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Figure : forests-can-be-a-source--or-a-sink--for-carbon
Forests can be a Source – or a Sink – for Carbon
This figure appears in chapter 7 of the Climate Change Impacts in the United States: The Third National Climate Assessment report.
Relative vulnerability of different forest regions to climate change is illustrated in this conceptual risk analysis diagram. Forest carbon exchange is the difference between carbon captured in photosynthesis and carbon released by respiration of vegetation and soils. Both photosynthesis and respiration are generally accelerated by higher temperatures, and slowed by water deficits, but the relative strengths of these controls are highly variable. Western forests are inherently limited by evaporation that exceeds precipitation during much of the growing season. Xeric (drier) eastern forests grow on shallow, coarse textured soils and experience water deficits during long periods without rain. Mesic (wetter) eastern forests experience severe water deficits only for relatively brief periods in abnormally dry years so the carbon exchanges are more controlled by temperature fluctuations. (Figure source: adapted from Vose et al. 201278f2cbd8-d8f2-4d99-abbd-017bad4d52f1).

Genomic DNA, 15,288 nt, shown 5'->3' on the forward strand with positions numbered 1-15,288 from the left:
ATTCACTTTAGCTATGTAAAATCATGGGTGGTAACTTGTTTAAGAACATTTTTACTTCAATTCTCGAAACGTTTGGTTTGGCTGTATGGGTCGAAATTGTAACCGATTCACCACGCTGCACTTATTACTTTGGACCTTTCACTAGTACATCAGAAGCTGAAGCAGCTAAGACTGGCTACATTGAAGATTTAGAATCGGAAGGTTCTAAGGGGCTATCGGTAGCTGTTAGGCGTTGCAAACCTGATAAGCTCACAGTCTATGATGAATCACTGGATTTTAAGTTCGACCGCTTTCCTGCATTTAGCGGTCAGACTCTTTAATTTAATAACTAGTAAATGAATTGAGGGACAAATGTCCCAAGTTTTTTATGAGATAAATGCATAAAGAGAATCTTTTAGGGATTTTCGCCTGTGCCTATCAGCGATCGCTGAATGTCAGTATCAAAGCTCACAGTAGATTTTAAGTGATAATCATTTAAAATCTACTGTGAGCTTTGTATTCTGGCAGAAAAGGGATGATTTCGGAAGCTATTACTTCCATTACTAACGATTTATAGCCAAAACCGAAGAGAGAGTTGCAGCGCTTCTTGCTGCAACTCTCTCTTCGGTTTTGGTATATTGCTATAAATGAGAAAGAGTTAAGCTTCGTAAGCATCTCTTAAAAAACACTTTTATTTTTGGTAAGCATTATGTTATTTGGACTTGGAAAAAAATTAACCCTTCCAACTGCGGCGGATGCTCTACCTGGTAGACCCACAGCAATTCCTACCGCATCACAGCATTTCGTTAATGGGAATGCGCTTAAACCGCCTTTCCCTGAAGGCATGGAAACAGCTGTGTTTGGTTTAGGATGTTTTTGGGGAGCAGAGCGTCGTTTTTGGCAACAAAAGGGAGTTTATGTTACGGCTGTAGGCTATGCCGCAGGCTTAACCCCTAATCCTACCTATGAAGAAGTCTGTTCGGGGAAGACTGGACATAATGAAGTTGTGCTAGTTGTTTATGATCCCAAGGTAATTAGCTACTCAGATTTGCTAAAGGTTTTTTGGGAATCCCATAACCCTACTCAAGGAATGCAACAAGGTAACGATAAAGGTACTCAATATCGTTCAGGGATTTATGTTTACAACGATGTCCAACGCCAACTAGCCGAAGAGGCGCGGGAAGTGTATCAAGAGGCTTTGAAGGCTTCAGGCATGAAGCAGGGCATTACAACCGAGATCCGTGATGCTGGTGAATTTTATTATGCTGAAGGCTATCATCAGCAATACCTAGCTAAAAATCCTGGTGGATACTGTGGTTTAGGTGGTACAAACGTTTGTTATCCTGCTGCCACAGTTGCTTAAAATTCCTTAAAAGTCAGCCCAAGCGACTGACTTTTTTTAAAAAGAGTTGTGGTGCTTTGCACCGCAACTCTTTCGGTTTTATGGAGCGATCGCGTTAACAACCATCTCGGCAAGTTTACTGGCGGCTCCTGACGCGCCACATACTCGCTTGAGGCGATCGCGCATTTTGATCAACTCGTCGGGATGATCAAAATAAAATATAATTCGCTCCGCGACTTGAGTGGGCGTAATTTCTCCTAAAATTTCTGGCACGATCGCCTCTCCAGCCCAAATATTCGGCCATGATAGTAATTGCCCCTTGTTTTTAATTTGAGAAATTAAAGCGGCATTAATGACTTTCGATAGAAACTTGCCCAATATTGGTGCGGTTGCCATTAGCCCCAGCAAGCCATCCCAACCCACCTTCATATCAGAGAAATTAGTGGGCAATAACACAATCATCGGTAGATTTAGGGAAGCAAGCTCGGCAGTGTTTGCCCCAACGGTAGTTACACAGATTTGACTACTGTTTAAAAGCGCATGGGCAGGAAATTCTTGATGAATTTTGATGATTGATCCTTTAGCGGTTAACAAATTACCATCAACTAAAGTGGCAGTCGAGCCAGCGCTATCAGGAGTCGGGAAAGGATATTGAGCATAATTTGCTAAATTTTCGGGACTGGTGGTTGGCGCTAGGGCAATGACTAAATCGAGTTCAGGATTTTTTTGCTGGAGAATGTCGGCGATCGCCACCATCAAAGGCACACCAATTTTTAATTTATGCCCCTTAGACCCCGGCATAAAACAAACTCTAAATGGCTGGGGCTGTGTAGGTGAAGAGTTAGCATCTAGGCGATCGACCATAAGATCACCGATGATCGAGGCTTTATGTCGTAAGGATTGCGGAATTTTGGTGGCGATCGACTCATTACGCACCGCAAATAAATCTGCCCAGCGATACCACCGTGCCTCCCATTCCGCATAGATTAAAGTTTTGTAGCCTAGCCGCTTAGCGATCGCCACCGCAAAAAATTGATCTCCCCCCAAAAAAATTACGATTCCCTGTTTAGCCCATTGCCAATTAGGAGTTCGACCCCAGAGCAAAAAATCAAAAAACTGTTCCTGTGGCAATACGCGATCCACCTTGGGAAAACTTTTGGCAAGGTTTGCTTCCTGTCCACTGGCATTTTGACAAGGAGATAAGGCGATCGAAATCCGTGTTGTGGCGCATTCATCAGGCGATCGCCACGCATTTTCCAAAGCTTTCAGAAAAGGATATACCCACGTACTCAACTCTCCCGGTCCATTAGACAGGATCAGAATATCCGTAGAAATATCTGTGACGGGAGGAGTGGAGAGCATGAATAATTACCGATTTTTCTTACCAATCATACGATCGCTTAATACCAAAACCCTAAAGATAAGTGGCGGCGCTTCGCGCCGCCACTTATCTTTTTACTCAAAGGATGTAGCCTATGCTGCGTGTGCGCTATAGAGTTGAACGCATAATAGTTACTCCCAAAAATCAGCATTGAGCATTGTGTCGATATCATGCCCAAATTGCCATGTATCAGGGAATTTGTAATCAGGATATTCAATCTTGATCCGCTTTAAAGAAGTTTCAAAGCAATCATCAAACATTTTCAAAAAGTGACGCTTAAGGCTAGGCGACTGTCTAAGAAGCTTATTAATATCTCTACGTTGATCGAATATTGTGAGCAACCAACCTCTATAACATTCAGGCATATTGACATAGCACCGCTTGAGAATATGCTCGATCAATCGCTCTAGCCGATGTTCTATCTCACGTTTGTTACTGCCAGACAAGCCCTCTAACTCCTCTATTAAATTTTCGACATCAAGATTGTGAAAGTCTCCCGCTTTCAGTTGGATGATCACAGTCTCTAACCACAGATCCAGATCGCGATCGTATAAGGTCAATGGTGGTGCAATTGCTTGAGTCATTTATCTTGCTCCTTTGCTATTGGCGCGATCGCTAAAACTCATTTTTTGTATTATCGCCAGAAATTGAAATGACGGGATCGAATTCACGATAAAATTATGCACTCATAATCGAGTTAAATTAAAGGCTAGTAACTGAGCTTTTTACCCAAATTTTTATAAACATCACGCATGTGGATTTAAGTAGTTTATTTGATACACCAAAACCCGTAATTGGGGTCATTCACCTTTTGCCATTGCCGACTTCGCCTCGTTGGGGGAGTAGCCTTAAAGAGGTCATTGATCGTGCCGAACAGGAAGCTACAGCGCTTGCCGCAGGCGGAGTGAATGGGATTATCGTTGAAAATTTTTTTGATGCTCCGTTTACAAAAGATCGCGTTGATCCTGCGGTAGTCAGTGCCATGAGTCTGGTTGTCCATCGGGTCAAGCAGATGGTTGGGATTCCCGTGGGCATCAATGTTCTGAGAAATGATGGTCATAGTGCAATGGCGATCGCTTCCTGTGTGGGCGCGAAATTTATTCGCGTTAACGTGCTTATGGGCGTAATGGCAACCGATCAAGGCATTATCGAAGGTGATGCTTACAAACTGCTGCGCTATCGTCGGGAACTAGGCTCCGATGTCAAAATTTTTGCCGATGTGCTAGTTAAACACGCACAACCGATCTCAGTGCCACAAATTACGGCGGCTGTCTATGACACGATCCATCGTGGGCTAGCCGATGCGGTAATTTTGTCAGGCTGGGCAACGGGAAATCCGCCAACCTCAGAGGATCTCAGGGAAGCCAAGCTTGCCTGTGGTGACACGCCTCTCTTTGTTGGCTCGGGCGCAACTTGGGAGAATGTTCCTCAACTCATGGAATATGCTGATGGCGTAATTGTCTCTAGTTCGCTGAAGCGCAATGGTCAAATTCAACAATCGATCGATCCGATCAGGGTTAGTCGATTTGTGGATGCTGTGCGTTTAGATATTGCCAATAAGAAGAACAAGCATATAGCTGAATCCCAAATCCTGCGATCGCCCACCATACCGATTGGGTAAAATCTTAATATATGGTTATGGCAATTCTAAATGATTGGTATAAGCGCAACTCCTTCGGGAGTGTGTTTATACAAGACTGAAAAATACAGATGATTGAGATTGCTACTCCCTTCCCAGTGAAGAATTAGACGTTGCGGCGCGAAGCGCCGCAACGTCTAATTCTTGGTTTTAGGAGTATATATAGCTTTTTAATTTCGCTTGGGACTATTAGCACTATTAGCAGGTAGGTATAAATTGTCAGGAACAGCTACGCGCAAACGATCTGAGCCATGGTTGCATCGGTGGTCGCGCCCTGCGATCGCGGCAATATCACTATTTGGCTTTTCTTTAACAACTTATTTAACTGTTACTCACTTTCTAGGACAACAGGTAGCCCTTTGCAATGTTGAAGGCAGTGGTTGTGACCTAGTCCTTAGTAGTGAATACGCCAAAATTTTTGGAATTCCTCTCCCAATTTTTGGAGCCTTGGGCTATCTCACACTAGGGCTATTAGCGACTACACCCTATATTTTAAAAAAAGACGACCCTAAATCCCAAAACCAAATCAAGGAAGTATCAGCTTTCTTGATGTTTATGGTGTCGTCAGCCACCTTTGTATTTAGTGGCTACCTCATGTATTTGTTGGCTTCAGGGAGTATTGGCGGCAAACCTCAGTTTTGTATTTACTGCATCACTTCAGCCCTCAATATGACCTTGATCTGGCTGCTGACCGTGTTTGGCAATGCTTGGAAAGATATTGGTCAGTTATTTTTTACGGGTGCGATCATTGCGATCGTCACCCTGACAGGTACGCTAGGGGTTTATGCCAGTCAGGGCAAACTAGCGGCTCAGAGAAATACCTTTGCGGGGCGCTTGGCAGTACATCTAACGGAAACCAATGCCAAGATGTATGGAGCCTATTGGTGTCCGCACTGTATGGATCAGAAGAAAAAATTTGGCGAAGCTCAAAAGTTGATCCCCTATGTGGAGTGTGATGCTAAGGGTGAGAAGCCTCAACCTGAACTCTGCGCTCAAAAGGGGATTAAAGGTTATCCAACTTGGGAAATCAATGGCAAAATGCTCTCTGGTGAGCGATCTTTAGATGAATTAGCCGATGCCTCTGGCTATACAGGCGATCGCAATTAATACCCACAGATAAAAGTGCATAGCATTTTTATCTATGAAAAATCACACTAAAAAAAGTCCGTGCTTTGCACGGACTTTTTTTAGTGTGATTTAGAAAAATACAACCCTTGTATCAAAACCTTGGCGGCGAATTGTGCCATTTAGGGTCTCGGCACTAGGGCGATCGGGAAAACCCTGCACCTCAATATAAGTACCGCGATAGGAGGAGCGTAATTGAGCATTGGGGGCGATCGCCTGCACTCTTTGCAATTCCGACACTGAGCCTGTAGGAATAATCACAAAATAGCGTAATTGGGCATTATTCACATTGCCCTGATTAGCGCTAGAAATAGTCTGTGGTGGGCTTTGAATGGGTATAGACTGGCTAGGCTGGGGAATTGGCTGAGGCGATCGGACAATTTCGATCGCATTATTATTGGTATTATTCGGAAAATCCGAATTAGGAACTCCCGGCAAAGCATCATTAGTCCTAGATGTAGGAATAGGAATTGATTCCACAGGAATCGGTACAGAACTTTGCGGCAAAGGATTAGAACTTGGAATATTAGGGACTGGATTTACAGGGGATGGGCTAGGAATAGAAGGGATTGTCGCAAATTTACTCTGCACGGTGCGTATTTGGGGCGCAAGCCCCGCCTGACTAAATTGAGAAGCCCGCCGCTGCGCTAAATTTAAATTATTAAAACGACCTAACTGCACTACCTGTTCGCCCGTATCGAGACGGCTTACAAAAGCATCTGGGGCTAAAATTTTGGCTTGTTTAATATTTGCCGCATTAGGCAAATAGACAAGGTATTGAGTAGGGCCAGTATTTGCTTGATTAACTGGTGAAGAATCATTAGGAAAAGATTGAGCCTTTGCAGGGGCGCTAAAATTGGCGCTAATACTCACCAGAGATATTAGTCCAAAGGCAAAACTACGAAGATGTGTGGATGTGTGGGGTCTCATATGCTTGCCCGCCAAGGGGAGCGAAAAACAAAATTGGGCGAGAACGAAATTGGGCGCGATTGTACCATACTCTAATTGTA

When citing this figure, please reference adapted from Vose et al. 201278f2cbd8-d8f2-4d99-abbd-017bad4d52f1.
Free to use with credit to the original figure source.
This figure was created on September 16, 2013.
ProvenanceThis figure was derived from Effects of Climatic Variability and Change on Forest Ecosystems: A Comprehensive Science Synthesis for the U.S. Forest Sector
- Effects of Climatic Variability and Change on Forest Ecosystems: A Comprehensive Science Synthesis for the U.S. Forest Sector (78f2cbd8)
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